The previous lesson made it clear that the periodic table is based on electron structure.
The elements in the different colored regions have similar properties. The regions indicate elements that have incomplete s,p,d or f subshells. The elements within a colored region are similar, but those in a column within a colored region are even more so. For example, the first two columns contain elements with incomplete s subshells, but the elements of the first column, the alkali metals, are more similar to each other than the elements of the second column, the alkaline earth metals. Similarly the elements of the second to last column, the halogens are more similar to each other than other elements with incomplete p subshells.
To better make sense of this trend we need to revisit the idea of core and valence electrons in light of what we have learned about electron configurations. The idea of core and valence electrons is grounded in the fact that noble gases are very stable. Once formed they tend not to react further to build more complex objects. Noble gases have a unique electron structure. They have filled s and p subshells, the shells in the highest energy level. This leads us to say that atoms tend to change until they achieve the stability of a noble gas electron configuration – one in which the outer shell is complete. These changes can lead to various type of chemical bonds.
Lets make sense of this in the context of a general discussion of how atoms bond. When a proton with a positive charge approaches an electron with a negative charge they bond to form a hydrogen atom. Unlike electrical charges attract to form the atom.
As an equation we would write p+ + e- → H. In general, we think of electrons and protons as building blocks to make atoms.
Once the hydrogen atom forms they no longer have a net charge. Can those neutral atoms make further bonds? That is, can hydrogen atoms bond to form hydrogen molecules? Yes.
As an equation we would write H + H → H2
You might feel puzzled as to how two electrically neutral atoms can attract each. Assuming that the charges cancel each other, there would be no net charge to yield an attractive force to act as a bond. However, if we accept that the charges are not in a fixed position, we can imagine an arrangement yielding more net attraction than repulsion as shown in the simple diagram.
Given that two neutral hydrogens can bond, it is natural to ask if a third neutral atom can join the pair. The answer is no. We do not find any empirical support for the formation of H3.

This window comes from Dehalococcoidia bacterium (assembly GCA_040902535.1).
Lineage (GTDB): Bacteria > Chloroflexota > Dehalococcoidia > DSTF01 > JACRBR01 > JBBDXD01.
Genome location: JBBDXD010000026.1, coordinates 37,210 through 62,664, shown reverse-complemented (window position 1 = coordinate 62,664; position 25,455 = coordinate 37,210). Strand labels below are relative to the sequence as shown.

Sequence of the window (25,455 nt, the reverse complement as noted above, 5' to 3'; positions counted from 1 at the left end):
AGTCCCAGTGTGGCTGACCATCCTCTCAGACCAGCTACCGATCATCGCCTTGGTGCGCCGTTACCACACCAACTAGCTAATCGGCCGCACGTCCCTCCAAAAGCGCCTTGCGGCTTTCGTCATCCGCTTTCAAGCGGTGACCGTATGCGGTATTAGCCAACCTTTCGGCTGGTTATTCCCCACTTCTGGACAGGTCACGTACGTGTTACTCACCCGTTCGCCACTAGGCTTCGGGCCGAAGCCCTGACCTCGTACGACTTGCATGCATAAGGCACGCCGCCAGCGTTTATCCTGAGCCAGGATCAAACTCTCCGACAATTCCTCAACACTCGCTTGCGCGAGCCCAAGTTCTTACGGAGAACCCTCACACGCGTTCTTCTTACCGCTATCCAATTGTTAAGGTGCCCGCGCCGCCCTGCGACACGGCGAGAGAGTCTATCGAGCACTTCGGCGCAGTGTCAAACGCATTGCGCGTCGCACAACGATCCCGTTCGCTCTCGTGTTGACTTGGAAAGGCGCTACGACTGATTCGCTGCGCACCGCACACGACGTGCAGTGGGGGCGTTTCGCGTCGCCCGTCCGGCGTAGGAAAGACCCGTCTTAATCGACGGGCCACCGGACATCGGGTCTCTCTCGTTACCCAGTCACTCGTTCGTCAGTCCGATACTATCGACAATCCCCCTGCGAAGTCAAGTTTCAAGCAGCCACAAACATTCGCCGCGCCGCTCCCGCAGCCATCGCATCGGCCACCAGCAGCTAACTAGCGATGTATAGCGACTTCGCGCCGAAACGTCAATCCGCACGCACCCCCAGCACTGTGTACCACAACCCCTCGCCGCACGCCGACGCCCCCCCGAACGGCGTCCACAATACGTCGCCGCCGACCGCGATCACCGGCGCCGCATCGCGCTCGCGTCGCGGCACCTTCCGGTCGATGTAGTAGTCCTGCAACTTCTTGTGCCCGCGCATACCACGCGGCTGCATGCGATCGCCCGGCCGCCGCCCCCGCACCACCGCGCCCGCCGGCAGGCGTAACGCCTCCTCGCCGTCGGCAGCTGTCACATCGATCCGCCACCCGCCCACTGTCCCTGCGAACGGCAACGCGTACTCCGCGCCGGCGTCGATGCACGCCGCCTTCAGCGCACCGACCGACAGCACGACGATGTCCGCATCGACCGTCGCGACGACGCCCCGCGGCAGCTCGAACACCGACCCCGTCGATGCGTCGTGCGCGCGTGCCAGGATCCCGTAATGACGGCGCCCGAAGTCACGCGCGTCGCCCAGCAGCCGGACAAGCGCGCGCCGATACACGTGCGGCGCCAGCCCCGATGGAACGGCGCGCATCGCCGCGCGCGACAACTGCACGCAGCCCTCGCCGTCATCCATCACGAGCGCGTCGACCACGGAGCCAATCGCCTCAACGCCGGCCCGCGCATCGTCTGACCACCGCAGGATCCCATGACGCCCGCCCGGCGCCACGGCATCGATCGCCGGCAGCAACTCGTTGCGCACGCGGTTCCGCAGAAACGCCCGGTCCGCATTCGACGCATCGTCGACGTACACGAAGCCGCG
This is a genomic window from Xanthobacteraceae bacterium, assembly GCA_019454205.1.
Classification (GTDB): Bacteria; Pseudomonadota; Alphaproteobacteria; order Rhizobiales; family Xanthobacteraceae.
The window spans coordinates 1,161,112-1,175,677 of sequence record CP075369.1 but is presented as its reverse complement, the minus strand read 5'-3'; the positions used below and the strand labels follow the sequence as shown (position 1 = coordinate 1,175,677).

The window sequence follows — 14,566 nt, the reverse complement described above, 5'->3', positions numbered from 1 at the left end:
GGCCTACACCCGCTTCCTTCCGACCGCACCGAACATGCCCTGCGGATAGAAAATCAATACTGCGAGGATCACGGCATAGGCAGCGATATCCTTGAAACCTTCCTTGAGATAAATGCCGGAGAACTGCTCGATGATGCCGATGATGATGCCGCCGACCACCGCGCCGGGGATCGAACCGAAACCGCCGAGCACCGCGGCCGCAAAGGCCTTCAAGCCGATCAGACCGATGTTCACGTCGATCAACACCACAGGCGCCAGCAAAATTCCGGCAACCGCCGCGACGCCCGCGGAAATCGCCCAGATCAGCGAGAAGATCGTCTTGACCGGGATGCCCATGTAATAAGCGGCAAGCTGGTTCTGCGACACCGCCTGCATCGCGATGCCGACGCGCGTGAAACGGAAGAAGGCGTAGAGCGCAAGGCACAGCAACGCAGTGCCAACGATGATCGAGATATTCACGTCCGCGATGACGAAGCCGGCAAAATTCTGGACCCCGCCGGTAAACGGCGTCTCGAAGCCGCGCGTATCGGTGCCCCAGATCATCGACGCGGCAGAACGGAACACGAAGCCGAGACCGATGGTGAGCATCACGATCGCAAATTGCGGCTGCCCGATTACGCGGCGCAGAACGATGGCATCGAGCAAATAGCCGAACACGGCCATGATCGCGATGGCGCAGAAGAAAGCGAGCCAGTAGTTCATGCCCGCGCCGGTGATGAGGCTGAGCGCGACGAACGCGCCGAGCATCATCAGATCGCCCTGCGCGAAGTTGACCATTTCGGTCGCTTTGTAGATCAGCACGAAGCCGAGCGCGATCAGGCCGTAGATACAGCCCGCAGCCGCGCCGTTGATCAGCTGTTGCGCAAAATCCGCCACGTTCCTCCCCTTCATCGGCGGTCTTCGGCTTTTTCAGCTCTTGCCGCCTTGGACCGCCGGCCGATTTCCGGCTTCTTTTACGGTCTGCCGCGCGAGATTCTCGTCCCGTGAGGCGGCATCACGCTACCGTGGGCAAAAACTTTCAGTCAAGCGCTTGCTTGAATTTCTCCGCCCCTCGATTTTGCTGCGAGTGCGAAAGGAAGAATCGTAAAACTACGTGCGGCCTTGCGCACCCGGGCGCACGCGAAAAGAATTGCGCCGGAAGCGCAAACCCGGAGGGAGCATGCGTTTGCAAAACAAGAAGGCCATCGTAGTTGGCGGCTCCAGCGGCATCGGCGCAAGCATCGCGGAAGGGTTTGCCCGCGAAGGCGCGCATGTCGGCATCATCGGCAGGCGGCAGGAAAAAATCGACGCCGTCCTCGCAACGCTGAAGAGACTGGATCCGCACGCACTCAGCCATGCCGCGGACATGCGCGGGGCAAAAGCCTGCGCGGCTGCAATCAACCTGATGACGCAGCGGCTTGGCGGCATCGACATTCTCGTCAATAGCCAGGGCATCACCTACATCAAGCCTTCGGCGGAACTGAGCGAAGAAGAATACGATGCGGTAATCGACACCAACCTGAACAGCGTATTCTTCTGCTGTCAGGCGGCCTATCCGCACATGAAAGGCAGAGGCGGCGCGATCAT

How about two neutral helium atoms? Will they bond? No.
Here is a summary of these considerations.
How do we account for this? What leads an object with two protons and two electrons (leaving out of our consideration the neutrons), to behave differently than an object with one proton and one electron? In both cases the electrical charge is balanced, so something else must account for the difference.
A clue comes from an attempt to bond two neutral lithium atoms. They form a bond.
Having studied the electron configuration of atoms a natural explanation of this fact emerges. We know that electrons in an atom exist in shells that can only accommodate a fixed number of electrons. When there are two electrons in the first energy level it cannot accommodate any extra electrons. Helium atoms have a complete outer shell. When a second helium atom approaches there is no room in that shell to set up an arrangement leading to a net attraction of subatomic particles. Hydrogen atoms on the other hand do not have a complete outer shell. When a second hydrogen atom approaches there is room in that shell to set up an arrangement leading to a net attraction of subatomic particles. What is true for hydrogen is again true for lithium, where there is room in the second energy level for more electrons.
When based on just a few examples like those above, this reasoning can seem a bit sloppy. For example, in the above we have focused on how electrons might be attracted to incomplete shells, but have not mentioned the loss of electrons from those shells. Nonetheless the ideas will in general prove very useful. When neutral atoms approach each other, their electrons will often shift about until they have achieved a noble gas configuration. These shifts set up distributions of unlike electric charge that allow the atoms to bond to each other. The shifting about has a constraint. Noble gas configurations are stable. We have direct evidence of this from experiment (noble gases tend to be unreactive), and note that all noble gases have a completed outer shell of electrons. Apart from helium which has a configuration of 1s2, all noble gases have completed s and p subshells with a configuration ns2np6, where n stands for the energy level.
In the last chapter we often wrote electron configurations in the condensed form. For example, instead of writing the configuration for sodium as 1s22s22p63s1, we simple wrote [Ne] 3s1. When focusing on the chemical properties of sodium this makes sense. Sodium has 11 electrons, but of these, 10 are in a stable noble gas configuration. The chemical behavior of sodium will involve that single electron that is not part of the noble gas core. We call that single electron a valence electron and the other ten, core electrons. A simple way of showing this is to write sodium as . It is called a Lewis dot or an electron-dot structure. The dot refers to the reactive valence electron and the symbol Na to the nucleus plus all of the stable core electrons. Other atoms can be represented in the same way. For example, chlorine has an electron configuration of 1s22s22p63s23p5. In condensed form it is [Ne]3s23p5, and as a Lewis dot structure,
Here is a portion of the periodic table showing the elements as Lewis dot structures. Since behavior is based on number of valence electrons it starts making sense why the elements in a vertical column behave similarly and thus are given group names.